Rozee would play 21 games in 2021 but appeared to struggle to find consistency. He did manage a bag of five against Brisbane, but this was offset by the nine games he went goalless and the three games he was held under ten disposals.

Then Butters went down, and with the benefit of hindsight, things could have been much worse. He rolled an ankle in Round Four which turned out to be a syndesmosis injury, sidelining him for 12 weeks. During this time, and following surgery on the ankle, it was also discovered that he had damaged a nerve in his knee in the same incident. At one point, he could not feel his foot or toes – this was no ordinary injury and on reflection, we were lucky to see Butters out there again last season. He was lucky to be able to get back out there at all.

Butters did start the season in excellent form, notching a career-high 36 disposals in Round Two, and looked to be well on the way to cementing his status as one of the best young talents in the league before getting hurt.

In the same round, Xavier Duursma looked like he was in all sorts of trouble, as well, crashing to the ground in a tackle from Richmond’s Shane Edwards. The running man hyper-extended his knee and in the resulting awkward fall, smacked his head into the turf. It was a double whammy for Duursma, who missed the next 14 weeks of the season as he recovered. Rewatching the incident as I write this, he was incredibly lucky to escape an ACL injury. A silver lining, of sorts, really.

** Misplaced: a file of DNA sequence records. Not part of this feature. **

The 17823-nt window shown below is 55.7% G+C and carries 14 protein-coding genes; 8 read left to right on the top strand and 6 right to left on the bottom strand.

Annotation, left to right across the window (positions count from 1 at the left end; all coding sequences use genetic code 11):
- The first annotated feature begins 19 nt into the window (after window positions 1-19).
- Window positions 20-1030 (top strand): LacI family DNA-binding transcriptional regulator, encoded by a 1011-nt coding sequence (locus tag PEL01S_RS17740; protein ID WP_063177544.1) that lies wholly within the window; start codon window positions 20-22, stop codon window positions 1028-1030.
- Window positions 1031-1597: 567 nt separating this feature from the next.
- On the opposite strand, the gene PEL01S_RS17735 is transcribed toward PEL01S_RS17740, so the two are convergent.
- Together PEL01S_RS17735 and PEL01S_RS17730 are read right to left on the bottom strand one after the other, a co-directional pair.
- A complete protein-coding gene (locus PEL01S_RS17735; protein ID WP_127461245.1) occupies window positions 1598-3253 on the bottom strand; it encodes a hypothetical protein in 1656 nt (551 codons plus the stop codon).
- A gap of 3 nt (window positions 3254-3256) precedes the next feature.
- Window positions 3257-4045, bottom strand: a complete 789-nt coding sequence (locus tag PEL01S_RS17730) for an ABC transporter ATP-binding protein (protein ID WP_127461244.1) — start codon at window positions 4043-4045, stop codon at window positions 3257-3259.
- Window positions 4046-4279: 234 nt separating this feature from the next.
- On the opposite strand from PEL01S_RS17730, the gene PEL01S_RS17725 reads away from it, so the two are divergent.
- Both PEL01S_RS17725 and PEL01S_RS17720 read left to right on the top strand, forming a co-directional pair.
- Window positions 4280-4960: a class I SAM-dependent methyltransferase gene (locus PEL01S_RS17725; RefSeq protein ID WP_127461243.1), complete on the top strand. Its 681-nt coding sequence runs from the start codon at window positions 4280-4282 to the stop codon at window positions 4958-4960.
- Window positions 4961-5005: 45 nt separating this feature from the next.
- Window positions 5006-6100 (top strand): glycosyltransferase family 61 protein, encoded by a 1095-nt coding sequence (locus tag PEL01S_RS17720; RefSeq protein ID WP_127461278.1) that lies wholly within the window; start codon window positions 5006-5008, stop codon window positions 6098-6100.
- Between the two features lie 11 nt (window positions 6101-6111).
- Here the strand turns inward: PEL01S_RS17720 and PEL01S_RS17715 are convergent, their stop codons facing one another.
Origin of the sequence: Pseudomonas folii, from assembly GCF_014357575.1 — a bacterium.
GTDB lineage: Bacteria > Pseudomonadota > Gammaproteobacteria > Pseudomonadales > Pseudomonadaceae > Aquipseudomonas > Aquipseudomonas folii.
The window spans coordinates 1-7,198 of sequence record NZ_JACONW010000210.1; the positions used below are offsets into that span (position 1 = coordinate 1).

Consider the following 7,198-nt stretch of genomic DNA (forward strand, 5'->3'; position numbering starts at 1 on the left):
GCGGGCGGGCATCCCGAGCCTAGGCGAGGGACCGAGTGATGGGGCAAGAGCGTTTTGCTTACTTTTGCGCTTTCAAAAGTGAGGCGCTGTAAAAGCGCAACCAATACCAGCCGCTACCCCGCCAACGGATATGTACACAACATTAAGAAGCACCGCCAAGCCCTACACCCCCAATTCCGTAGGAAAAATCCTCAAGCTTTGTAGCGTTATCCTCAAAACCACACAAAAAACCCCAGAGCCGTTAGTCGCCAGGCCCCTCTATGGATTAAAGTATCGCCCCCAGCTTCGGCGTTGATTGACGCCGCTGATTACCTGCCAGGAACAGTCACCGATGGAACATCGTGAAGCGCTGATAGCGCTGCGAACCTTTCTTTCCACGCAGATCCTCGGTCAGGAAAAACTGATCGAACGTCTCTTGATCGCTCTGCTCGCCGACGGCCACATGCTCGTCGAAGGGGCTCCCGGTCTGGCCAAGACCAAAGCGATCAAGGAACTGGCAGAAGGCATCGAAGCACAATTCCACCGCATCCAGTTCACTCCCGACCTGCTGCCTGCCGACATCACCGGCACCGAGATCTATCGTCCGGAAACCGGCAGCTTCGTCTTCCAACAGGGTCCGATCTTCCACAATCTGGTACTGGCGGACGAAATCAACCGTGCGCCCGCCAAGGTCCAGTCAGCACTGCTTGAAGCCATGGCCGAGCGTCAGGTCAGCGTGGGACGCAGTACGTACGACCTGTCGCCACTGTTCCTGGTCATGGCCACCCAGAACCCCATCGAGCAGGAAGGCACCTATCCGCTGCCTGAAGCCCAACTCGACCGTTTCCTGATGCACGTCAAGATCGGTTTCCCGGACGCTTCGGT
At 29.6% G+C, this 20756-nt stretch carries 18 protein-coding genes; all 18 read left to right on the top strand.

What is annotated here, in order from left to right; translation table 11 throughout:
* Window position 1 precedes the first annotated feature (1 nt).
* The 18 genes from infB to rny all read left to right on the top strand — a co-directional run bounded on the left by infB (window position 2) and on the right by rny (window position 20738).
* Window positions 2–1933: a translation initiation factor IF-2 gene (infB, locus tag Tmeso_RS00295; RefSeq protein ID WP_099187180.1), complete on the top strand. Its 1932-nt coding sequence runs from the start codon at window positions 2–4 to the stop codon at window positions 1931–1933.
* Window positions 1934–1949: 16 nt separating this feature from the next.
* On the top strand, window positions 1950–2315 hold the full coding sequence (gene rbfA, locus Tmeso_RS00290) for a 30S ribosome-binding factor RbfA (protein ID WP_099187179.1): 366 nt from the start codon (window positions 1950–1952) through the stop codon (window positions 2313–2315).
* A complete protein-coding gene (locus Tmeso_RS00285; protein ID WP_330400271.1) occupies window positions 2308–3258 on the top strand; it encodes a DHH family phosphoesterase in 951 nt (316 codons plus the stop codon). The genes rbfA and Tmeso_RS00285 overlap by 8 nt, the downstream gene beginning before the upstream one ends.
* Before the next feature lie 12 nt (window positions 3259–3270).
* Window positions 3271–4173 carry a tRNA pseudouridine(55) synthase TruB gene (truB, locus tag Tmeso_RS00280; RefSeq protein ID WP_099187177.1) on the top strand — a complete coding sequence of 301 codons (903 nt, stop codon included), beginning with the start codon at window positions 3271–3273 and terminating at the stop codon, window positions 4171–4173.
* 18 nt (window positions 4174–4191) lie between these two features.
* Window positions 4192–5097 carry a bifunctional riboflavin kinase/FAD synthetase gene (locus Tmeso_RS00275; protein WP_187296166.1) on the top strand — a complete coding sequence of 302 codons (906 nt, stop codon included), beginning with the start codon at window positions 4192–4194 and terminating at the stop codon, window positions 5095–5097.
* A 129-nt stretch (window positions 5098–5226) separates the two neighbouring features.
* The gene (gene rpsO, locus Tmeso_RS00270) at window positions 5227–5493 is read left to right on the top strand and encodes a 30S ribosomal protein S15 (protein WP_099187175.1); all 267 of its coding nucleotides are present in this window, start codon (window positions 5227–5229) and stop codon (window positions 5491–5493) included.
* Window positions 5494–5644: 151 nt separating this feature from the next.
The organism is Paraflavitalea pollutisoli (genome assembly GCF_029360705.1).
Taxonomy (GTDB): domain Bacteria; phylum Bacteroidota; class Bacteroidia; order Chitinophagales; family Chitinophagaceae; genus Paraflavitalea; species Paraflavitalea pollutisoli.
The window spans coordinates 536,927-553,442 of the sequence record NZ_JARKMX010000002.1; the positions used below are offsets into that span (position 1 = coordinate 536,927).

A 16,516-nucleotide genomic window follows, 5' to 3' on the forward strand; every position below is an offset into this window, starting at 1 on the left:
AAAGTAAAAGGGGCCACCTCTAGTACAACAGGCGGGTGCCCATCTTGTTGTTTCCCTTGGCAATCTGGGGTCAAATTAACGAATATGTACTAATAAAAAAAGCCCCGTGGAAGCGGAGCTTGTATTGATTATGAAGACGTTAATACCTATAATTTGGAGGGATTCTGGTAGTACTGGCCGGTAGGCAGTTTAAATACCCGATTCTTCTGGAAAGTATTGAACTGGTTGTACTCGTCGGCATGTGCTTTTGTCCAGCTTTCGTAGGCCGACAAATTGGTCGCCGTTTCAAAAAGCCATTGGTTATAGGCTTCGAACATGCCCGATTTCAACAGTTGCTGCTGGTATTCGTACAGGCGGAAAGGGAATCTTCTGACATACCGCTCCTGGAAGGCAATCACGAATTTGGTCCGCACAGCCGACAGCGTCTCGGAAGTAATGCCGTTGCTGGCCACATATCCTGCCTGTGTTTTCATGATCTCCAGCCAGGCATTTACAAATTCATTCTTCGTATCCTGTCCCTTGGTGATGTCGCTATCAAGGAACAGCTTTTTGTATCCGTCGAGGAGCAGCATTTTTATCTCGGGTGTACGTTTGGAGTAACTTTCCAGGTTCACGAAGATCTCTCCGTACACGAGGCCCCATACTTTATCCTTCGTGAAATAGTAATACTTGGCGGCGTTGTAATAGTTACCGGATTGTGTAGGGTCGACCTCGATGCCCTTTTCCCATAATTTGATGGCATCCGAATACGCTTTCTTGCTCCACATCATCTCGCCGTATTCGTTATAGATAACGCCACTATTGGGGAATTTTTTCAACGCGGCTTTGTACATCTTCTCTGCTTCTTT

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All three were back in action for the business end of the season, but after such long layoffs, the writing was on the wall in big, bold letters. You would have been either a blindingly loyal supporter, or have your head in the sand if you expected these three to have a significant say in the finals given the seasons they had to that point. Usually pushing for a starring role each week, all three were relegated to cameo appearances when it was clear Port needed them to play major roles to progress. Their injuries and the residual loss of match fitness simply wouldn’t allow them to do it.

As we head to the 2022 season, these three will be very keen to put a very disappointing 2021 season behind them. Sure, the team itself was able to remain one step from a Grand Final again, but unlike 2020 where they were right there with the Tigers, Port fell away dramatically against the Dogs and looked like a beaten team very early in the piece. Perhaps a trio of young stars finding their best form could bridge that gap? Perhaps it could bridge that gap quite significantly?

Rozee remains the heir apparent to Robbie Gray. His change of direction is one of the best in the business – right up there with Shai Bolton at Richmond, who continually bamboozles opponents with his herky-jerky movements. A fit Rozee becomes one of the most dangerous half-forwards in the game, and if he gets a clean run at it, Kane Cornes, and the Rozee believers may just start having the conversation around his value as compared to Sam Walsh once more.